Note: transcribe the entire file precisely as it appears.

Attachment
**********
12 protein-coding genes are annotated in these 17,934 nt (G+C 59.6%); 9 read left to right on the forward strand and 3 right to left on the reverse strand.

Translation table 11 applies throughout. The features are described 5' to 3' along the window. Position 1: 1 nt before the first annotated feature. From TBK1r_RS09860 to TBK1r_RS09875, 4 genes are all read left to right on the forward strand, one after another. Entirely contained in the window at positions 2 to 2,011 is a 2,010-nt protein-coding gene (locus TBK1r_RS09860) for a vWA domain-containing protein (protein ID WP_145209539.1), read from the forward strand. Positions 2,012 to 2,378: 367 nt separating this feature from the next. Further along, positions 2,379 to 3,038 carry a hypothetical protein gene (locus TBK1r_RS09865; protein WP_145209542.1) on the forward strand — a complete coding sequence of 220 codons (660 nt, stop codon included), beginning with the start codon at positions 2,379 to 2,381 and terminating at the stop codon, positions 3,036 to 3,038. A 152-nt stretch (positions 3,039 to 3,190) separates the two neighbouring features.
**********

12 protein-coding genes are annotated in these 17,934 nt (G+C 59.6%); 9 read left to right on the forward strand and 3 right to left on the reverse strand.

Translation table 11 applies throughout. The features are described 5' to 3' along the window. Position 1: 1 nt before the first annotated feature. From TBK1r_RS09860 to TBK1r_RS09875, 4 genes are all read left to right on the forward strand, one after another. Entirely contained in the window at positions 2 to 2,011 is a 2,010-nt protein-coding gene (locus TBK1r_RS09860) for a vWA domain-containing protein (protein ID WP_145209539.1), read from the forward strand. Positions 2,012 to 2,378: 367 nt separating this feature from the next. Further along, positions 2,379 to 3,038 carry a hypothetical protein gene (locus TBK1r_RS09865; protein WP_145209542.1) on the forward strand — a complete coding sequence of 220 codons (660 nt, stop codon included), beginning with the start codon at positions 2,379 to 2,381 and terminating at the stop codon, positions 3,036 to 3,038. A 152-nt stretch (positions 3,039 to 3,190) separates the two neighbouring features.